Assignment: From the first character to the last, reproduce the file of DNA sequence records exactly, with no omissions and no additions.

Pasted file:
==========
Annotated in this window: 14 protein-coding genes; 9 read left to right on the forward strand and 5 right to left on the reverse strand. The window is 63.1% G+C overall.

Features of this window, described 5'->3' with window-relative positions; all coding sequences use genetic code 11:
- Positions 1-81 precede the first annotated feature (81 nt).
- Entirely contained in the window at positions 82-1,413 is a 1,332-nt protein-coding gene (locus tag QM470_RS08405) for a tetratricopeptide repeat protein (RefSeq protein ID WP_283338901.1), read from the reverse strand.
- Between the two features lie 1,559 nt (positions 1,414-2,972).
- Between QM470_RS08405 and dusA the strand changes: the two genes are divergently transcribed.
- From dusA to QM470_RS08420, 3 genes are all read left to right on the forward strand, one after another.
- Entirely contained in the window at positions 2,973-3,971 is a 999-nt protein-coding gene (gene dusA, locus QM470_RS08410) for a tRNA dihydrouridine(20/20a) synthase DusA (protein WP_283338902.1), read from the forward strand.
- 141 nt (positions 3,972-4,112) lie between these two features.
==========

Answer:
Annotated in this window: 14 protein-coding genes; 9 read left to right on the forward strand and 5 right to left on the reverse strand. The window is 63.1% G+C overall.

Features of this window, described 5'->3' with window-relative positions; all coding sequences use genetic code 11:
- Positions 1-81 precede the first annotated feature (81 nt).
- Entirely contained in the window at positions 82-1,413 is a 1,332-nt protein-coding gene (locus tag QM470_RS08405) for a tetratricopeptide repeat protein (RefSeq protein ID WP_283338901.1), read from the reverse strand.
- Between the two features lie 1,559 nt (positions 1,414-2,972).
- Between QM470_RS08405 and dusA the strand changes: the two genes are divergently transcribed.
- From dusA to QM470_RS08420, 3 genes are all read left to right on the forward strand, one after another.
- Entirely contained in the window at positions 2,973-3,971 is a 999-nt protein-coding gene (gene dusA, locus QM470_RS08410) for a tRNA dihydrouridine(20/20a) synthase DusA (protein WP_283338902.1), read from the forward strand.
- 141 nt (positions 3,972-4,112) lie between these two features.